To get the final permission to stay in Python 3 wonderland Earl Zope needs to build up trust in his abilities and his stability by other inhabitants and old friends. Therefore, he has to show, that he can work with old and new friends in the Python 3 wonderland.
Zope 4 Welcome sprint – 16th until 18th May 2018
Earl Zope invites you to join a sprint with some helpful people to welcome Zope 4 and his friends in Python 3 wonderland. This means: Bring in your Zope 2 based application and we look together how to port it to Zope 4 or even Python 3. That’s why we call the sprint “Zope 4 Welcome sprint”. You can also help by posting issues or even pull requests about your migration attempts.
Additionally we look forward to work on an improved version of the ZMI (Zope Management Interface) and to fix some bugs preventing Earl Zope from getting the final permission.
The sprint will be located in Halle (Saale), Germany. We meet there from Wednesday, 16th till Friday, 18th of May 2018. Please join us via Meetup even if you are planning to work from remote. You will find more detailed and updated information about the sprint there, too.
If you cannot access the root level in Zope 2 via the browser but you are able to use the debug console you have enough to undo transactions.
Start the debug console:
$ bin/zinstance debug
List the transaction descriptions, user names and ids of the last 10 transactions:
>>> from pprint import pprint
>>> pprint(app._p_jar.db().undoInfo(0, 10))
(0 is the youngest transaction, the first one to show)
Undo some transactions:
>>> import transaction
>>> transaction.get().note(u"Undo transactions: ...")
>>> app._p_jar.db().undoMultiple([id1, id2])
(id1, id2 have to be the actual id strings from the transaction listing.)
- Use a sorted list of transaction ids, start with the id of the youngest transaction you want to undo.
- You cannot undo transactions those objects were changed again later without undoing those transactions, too.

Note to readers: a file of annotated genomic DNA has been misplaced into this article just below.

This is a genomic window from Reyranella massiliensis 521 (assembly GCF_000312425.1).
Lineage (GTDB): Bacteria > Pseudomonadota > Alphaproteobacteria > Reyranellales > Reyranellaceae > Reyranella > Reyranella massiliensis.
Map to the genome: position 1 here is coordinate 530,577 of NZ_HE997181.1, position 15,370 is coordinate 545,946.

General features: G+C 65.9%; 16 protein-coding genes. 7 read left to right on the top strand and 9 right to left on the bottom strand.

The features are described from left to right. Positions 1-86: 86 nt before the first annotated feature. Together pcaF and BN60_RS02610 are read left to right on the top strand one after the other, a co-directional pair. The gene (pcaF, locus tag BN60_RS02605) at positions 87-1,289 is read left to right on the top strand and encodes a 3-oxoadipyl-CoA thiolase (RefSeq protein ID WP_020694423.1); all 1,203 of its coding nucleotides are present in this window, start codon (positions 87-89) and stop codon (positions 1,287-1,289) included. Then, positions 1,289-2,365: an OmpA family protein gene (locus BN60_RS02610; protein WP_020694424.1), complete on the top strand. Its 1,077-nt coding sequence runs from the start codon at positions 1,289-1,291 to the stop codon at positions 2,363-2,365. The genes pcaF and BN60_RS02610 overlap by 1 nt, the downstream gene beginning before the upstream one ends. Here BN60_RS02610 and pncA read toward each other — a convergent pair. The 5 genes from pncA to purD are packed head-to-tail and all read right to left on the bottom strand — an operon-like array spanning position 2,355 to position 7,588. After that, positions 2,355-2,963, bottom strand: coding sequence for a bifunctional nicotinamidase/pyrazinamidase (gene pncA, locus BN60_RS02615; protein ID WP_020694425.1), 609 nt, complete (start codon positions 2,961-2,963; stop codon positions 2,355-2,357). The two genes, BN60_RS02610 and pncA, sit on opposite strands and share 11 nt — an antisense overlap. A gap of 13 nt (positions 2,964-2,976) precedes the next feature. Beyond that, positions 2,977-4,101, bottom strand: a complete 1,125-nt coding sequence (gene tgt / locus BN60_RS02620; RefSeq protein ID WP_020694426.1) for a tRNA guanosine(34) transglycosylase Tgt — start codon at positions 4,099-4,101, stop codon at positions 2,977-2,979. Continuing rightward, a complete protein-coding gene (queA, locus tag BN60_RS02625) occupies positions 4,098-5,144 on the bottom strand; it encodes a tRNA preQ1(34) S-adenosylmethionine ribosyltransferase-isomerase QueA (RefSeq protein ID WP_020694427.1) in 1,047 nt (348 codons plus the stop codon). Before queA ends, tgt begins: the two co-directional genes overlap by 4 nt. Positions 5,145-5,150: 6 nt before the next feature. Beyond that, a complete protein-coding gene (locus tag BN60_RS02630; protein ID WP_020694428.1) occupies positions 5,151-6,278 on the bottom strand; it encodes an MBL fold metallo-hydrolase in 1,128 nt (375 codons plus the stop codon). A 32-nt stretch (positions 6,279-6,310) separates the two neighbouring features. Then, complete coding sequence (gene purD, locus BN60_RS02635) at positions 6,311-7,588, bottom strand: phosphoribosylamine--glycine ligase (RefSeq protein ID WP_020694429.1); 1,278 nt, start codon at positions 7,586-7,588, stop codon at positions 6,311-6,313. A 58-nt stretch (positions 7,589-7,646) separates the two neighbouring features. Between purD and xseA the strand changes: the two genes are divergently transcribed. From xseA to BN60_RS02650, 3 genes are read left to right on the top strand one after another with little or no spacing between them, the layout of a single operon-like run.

- The actual undo is executed when calling
transaction.commit(). (This might take some time to execute.)
- You can check the result of your undo using the transaction log as undo only creates an inverse transaction.
This blog post first appeared on icemac15.wordpress.com.
Beta-Testing Zope 4 together with PerFact Innovation
TL;DR: There are some rough edges when migrating an existing Data.fs and needed Python code from Zope 2.13 to Zope 4 but there is nothing what cannot be solved.
The German company PerFact Innovation (www.perfact-innovation.de) has a customer product built on Zope 2.13. The code needed for the customisation to different customers is stored in the ZODB. They invited me to a workshop where we looked into the migration story to Zope 4. We used the just released Zope 4.0b2.
After half a day the core functions of the customer product where working including the switch from ZServer to WSGI. There were some rough edges we had to come around. I list them here as a reference for other people who start migrating their code to Zope 4.
We also poke around with a fresh Zope 4 installation on Python 3 to see what this will bring. It was nice to see that a
DTMLMethod calling another one while mixing
unicode no longer leads to strange encoding problems but keeps
Expect most of the bugs and some of the uglinesses listed below to be fixed in Zope 4.0b3.
There are some bugs we could easily hack around in the workshop. Most of them are even fixed by now:
- Some objects cannot be loaded from the ZODB because their classes used to be old-style classes but in Zope 4.0b2 they became new-style classes. Fixed in [zopefoundation/Zope#205]
- Python scripts cannot be called because the compiled code is expected on a different attribute. This requires re-compiling them. Fixed in [zopefoundation/Products.PythonScripts#12]